$2156 - Sometimes I Do The Wrong Thing For The Right Reason
Well, I am now about 60% through the Ladder Challenge. I decided a while back I would run it until I got up to 10,000 hands. My 1/2 NL game remains solid, and I think it's just a matter of time before I get over the hump at 2/4 NL. It is becoming very apparent that the most important thing at the higher level cash games is table selection. A decent .50/1 NL player could probably be a winner at 2/4 and 3/6 NL by using solid table selection. There are a ridiculous number of donks at these levels (I guess all levels). If you can put yourself at tables that have lots of donks and not many good players, it is hard to lose.
Now for the title. During the challenge and at other times, I have done some things at the table that I knew were wrong, but did them anyway because I thought it would help my game. This sounds a little crazy, but it actually is a valid way to improve your game. If you read some of the poker books carefully you will see this concept from time to time, but probably just jumped right past it. I will give a couple of examples from the ladder challenge that are well enough documented, that you might be able to see what I was trying to do.
The first example was folding KK preflop. It has bothered me for a long time that I could not make this type of fold. On the hand in question, AA alarm bells were going of in my head, enough that I considered the fold. Actually folding though was bad decision. If you are going to fold KK preflop in a cash game, you better have a solid read on your opponent. I had no read on my opponent and on top of that, he was kind of short stacked. Having played with the guy some more since then, I can assure you that it was a bad fold. So why did I do it? To prove to myself that I could. I have not folded KK preflop since, but I think when faced with the right situation I could make the fold again. The first time was not the right situation, but forget about that for now. The fact is, I have folded KK preflop in a cash game. It is something I am now capable of doing, that 99% of the players out there can't. My game has expanded as a result.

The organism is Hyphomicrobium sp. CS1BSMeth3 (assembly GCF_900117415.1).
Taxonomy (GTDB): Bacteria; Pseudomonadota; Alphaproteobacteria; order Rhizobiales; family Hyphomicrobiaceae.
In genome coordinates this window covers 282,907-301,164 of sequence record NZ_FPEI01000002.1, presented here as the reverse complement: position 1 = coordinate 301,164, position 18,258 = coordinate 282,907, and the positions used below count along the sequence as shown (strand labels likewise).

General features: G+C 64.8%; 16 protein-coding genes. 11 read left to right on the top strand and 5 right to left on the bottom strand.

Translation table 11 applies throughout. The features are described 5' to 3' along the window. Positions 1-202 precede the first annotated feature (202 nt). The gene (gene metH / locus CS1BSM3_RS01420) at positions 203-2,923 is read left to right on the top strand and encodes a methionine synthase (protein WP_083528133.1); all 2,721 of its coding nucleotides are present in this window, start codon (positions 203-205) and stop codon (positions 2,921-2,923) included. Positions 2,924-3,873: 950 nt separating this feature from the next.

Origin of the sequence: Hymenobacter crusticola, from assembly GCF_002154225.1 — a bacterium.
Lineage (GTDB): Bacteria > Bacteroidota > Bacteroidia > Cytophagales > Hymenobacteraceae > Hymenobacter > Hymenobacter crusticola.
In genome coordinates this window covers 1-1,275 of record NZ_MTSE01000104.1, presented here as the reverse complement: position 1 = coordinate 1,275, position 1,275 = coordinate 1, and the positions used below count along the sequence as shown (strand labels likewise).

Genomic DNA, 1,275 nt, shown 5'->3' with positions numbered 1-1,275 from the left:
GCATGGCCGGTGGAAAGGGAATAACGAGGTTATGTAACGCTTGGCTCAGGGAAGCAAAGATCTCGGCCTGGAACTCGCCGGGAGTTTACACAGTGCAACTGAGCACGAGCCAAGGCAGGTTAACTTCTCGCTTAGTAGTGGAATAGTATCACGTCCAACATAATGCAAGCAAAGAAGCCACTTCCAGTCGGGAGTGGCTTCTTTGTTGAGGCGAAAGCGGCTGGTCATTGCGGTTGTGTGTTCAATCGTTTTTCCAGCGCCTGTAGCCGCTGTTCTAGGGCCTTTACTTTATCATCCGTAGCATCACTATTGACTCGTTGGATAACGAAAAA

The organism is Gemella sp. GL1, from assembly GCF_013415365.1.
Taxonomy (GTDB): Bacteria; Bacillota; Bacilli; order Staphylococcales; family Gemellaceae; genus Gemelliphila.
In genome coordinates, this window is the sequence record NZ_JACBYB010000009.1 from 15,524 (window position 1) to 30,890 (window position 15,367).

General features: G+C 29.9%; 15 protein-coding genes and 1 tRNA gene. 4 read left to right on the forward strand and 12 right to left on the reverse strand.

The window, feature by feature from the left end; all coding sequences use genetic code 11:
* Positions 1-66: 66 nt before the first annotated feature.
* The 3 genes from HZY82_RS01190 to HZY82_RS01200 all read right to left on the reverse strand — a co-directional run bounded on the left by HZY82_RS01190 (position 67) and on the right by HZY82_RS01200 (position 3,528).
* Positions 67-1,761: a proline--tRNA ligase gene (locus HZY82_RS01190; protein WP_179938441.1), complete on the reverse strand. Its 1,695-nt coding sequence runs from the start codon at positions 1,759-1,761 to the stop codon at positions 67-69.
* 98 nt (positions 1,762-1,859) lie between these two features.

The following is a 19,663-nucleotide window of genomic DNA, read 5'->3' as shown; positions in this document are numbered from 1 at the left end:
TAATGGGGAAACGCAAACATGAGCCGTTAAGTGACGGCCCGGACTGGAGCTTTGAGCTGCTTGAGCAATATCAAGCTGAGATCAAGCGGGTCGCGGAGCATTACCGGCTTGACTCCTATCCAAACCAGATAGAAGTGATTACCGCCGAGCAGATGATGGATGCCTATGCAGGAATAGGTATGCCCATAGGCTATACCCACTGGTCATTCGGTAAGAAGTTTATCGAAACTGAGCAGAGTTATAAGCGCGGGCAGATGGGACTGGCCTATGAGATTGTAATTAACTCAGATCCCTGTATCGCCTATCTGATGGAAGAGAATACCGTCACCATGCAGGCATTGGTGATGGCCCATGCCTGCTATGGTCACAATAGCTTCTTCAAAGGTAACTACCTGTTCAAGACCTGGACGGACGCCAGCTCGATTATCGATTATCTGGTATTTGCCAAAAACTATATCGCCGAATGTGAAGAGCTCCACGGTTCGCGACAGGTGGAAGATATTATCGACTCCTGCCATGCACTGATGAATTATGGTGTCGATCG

The second example was when I over played AKs preflop at a 2/4 NL cash game. In this case I had been playing 2/4 NL for just a short time. I was struggling to get used to slinging that many chips around in a cash game. I was not sure if I was willing to put it all-in preflop on a coin-flip. If your not willing to go to war with your whole stack when you think you have the best of it, you should move down to a level where you are. Since I am serious about moving up, and I was playing a lot of small ball up to that point at 2/4 NL, I was subconsciously looking for an opportunity to gambool big time. Calling an all-in preflop with AK in a cash game is something that I just don't ever do. OK, if I had some huge read that the guy was a complete maniac, I might, but that is pretty rare. The hand was a bit of a slippery slope the way it played out, and my read was JJ or QQ for the big stack. With the dead money in the pot, I had the pot odds to run it. Unfortunately, my read was off, and I was really up against KK. As the hand was dealt out, and I was losing the biggest pot of my life, I was surprisingly calm. I wanted to prove I could get it in like that, so to me this was a success. The chips going the other way hurt, and if you take that one mistake away I am a winning player at 2/4 nl, but it was something I needed to do for myself even though I knew it was wrong.
I am not sure if this makes any sense, or will help anyone with their game, but these are the things I do from time to time, right or wrong.